A lot of people will tell you that this is basically the definition of beta; a number which tells you what the "sensitivity" of your stock to the market return, with "sensitivity" defined in terms of conditional expectations. However, a bit of thought about the equation above shows that this can't be literally true. For example, let's think about the case when the market return is minus 100%.

The misleading equation (2) above would suggest that our stock would go up quite a lot; if the beta was close to -1 we'd expect it to nearly double. But of course, this can't possibly be the right answer. Our stock is part of the market, so if the market has had a return of -100% (ie, it has gone to zero), then our stock must have gone to zero as well.

Is this a silly technical point of no empirical relevance? Not at all. Stock markets do go to zero, more often than you'd think (the Russian stock exchange did so pretty emphatically in 1917 for example). I don't have the data to hand but I would not be surprised to find out that as much as a third to a half of all stock exchanges that have ever existed have gone to zero. The point here is that the simple linear interpretation of beta as a factor that lets you read off your stock's expected return from the market return is wrong. Beta is an empirical measure of the normalised covariance of a stock with the market, which is consistent with all sorts of underlying distributions. As the example of considering what happens in a market collapse shows, the copula[1] which links the marginal distributions of your stock and the market has to give very strong interdependence at extreme values in the lower tail of the distribution; empirically, one thing we know about stock returns is that dependence increases markedly even in crashes much less serious than the one I talk about above.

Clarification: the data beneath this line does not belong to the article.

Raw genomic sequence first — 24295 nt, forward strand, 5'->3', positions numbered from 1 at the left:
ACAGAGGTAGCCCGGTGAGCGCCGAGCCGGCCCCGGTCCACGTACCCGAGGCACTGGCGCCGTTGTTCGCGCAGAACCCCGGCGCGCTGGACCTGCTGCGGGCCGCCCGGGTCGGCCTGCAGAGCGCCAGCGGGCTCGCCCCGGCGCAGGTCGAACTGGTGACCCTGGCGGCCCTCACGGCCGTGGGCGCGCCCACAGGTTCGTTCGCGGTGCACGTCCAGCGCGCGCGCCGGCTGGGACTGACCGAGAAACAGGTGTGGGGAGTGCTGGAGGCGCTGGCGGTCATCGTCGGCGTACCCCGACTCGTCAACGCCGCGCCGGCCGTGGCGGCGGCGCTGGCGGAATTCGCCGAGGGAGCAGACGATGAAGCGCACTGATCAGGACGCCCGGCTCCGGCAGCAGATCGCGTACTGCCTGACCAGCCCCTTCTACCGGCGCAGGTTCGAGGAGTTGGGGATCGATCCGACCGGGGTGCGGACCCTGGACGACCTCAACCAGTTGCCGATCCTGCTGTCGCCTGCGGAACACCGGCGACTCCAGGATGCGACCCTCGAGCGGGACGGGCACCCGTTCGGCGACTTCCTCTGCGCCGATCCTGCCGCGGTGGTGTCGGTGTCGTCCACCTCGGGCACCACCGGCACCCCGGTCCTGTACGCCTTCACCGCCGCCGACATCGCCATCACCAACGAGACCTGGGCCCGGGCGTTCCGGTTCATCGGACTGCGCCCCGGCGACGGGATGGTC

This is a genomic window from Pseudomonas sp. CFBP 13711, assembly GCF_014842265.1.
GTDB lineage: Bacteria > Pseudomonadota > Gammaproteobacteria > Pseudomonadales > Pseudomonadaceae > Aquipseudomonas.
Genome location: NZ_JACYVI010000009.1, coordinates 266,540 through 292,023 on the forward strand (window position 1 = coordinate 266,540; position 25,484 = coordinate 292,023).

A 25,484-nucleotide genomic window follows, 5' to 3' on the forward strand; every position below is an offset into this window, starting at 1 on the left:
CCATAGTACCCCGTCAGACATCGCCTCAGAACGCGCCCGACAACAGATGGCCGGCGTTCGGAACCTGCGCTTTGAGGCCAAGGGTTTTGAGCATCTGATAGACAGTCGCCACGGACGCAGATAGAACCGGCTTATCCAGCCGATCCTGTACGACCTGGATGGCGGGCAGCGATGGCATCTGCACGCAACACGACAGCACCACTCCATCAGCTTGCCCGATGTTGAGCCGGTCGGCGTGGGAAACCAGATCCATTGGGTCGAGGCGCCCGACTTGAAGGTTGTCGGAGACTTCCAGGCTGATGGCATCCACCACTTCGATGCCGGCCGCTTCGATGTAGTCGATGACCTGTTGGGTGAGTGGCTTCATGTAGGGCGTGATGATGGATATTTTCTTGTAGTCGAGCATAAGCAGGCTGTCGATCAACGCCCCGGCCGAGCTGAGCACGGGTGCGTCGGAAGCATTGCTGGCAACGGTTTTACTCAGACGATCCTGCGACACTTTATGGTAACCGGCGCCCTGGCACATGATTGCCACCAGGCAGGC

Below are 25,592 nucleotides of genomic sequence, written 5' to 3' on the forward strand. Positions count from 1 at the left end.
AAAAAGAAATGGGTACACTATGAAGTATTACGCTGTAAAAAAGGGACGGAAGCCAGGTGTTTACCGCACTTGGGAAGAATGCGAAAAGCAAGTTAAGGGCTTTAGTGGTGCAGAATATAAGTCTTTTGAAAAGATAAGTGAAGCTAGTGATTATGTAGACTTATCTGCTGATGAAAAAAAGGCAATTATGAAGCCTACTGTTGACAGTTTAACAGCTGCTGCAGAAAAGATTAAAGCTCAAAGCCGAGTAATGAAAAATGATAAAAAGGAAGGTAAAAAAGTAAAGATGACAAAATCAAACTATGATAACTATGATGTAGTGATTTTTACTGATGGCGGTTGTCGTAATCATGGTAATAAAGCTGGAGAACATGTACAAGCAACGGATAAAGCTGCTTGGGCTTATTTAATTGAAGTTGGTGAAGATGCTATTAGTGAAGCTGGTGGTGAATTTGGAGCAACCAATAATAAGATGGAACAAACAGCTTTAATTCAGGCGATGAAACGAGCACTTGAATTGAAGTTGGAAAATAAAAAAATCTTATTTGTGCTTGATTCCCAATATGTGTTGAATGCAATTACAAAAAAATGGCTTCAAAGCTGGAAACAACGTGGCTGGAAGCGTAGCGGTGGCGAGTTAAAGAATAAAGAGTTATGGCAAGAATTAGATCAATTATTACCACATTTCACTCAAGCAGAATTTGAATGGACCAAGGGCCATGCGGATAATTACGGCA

But the problem actually goes much deeper; the previous paragraph suggests that this is something that can be dealt with by taking a slightly more nuanced approach to one's estimation of CAPM type models and I don't think that's true. I think that the real problem here is the one that's missed by all equilibrium models; that there is an implicit assumption that the ground rules of the optimisation problem are in some way stable and this assumption is empirically wrong. To put this in the bluntest terms possible, you are not entitled as an economist modelling financial risks, to ignore the possibility of something like the Second World War or the Russian Revolution. The whole of the Fischer Black biography (and indeed, Black's own books; Mehrling gives a very accurate account of Black's economics although not nearly a critical enough assessment) is shot through with this fundamental error; Black's oddball economic arguments almost always rely at a crucial stage on being able to assume away idiosyncratic risks by diversification, which is tantamount to ignoring the very low probability events that can't be insured against or made smaller by sharing them precisely because when they happen, they sweep everything away in one fell swoop.

In Martin Weitzman's Bayesian theory of the equity risk premium, very small probabilities of very bad events are a big driver of the economic behaviour of the whole system, leading to empirically observed behaviour that doesn't seem to make sense when you only observe the system in equilibrium. I think that one of the central insights of (Post-)Keynesian economics is that this is a very general point about economics; that an important motivating factor is the fear of very bad events that are not part of the model. This is also a big reason why there is a liquidity preference and I think it's Paul Davidson's main theoretical insight; that the reason why central bank money is special is that it is the asset that can be converted into consumption at a moment's notice even if everything goes to hell. As a wise man once said to me, life is but a tunnel, and the thing about tunnels is that although most of your time spent in them is a slow incremental progress forward toward the light, it does well to consider once in a while that there is a risk of the damn thing caving in.

[1] In talking about copulas here, I am bullshitting a bit; this is the way I think about modelling the kind of thing I am talking about here, but if I was a better mathematician I would be talking about the bivariate distribution (stock, market) as a representation of the entire multivariate distribution of asset prices. Here's a rather good diatribe against copulas; the general theme is "it's much more complicated than that", which was also the battle cry of the copula posse when the enemy was simple correlation coefficients, and in such a manner does science progress.
0 comments this item posted by the management 6/26/2006 04:14:00 AM

Wednesday, June 21, 2006

 
The Female Of The Species